All agreed that the quality of entries needed to be improved, to improve comparability and ensure a high standard of information. However, concern was expressed that the Commission’s plan to propose a new ‘de facto’ mandatory system in the autumn, building on the ‘stick and carrot’ approach currently in place, may not necessarily lead to better enforcement powers for the institutions or indeed better quality entries.
The Parliament and the Commission have thus far operated the system under an inter-institutional agreement, where only representatives of registered interest groups gain privileges such as access to Parliament’s premises or meetings with a Commissioner, who incidentally also publishes a record of any such meeting.
An interesting idea proposed by MEPs at the event was for publication of a ‘legislative footprint’, to be annexed to each piece of legislation, allowing citizens to see the impact of lobbying on that particular legislation.
The Council, represented by the rotating presidency’s Ambassador de Gooijer, underlined the importance of the upcoming tripartite negotiations, but also noted that it was unclear as yet whether permanent representations should be subject to EU transparency requirements, whilst remaining answerable to national governments.
Panellists from the three EU institutions agreed that citizens’ confidence in the EU institutions and transparency go hand in hand. While the Transparency Register may not prevent voter dissatisfaction, it can certainly help improve both the quality of legislation, accountability and trust in the decision-making process.
The EU Transparency Register, run by the Parliament and the Commission, is a voluntary system of registration for entities seeking to directly or indirectly influence the EU decision-making process. It covers all organisations and self-employed individuals from trade and professional associations to NGOs and think tanks, irrespective of their legal status. Although the system is voluntary, over 9 000 representative groups have signed up since its inception in 2011, revealing their particular interests, whom they represent, and with what means, while also abiding by a code of conduct for registrants. In turn, Parliament grants registered interest representatives facilitated access to its premises and requires speakers at its public hearings to be registered. In 2014, the Commission decided to keep a public record of all meetings between Commissioners, their Cabinets and Directors-General and registered interest representatives.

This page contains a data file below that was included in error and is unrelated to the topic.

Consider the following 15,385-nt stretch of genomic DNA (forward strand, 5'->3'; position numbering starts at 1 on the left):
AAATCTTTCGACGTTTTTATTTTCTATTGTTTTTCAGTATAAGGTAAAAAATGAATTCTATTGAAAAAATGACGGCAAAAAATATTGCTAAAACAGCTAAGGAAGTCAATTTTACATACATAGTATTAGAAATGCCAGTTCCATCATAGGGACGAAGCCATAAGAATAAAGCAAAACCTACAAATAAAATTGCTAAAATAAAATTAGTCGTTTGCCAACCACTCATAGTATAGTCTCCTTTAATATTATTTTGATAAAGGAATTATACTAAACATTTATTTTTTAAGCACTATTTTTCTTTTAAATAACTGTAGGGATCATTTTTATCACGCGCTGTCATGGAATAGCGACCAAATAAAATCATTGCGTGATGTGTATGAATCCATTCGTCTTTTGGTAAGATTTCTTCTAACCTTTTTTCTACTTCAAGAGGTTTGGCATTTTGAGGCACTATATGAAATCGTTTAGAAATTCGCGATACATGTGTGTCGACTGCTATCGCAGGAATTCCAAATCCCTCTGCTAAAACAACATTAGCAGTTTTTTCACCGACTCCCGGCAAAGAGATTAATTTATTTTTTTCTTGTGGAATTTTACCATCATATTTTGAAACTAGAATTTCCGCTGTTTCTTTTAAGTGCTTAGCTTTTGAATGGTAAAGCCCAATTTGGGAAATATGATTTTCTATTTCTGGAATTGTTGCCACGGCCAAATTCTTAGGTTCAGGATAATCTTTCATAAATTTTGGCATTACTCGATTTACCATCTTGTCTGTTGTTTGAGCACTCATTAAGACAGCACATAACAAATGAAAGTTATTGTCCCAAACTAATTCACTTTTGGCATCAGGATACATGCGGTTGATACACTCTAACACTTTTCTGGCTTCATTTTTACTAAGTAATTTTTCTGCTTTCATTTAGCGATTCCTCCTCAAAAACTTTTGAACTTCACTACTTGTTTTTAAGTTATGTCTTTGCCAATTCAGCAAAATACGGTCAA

Parliament has called on the Commission to review the current interinstitutional agreement (IIA) before 2017 and come up with a proposal for a mandatory system. The Commission has, as part of its 2016 annual work programme, announced that it will present a proposal for a ‘mandatory Transparency Register’ to Parliament and the Council before the end of the year. As a first step, also requested by Parliament, the Commission has launched a public consultation running between March and end May, in preparation for a formal proposal later in the year.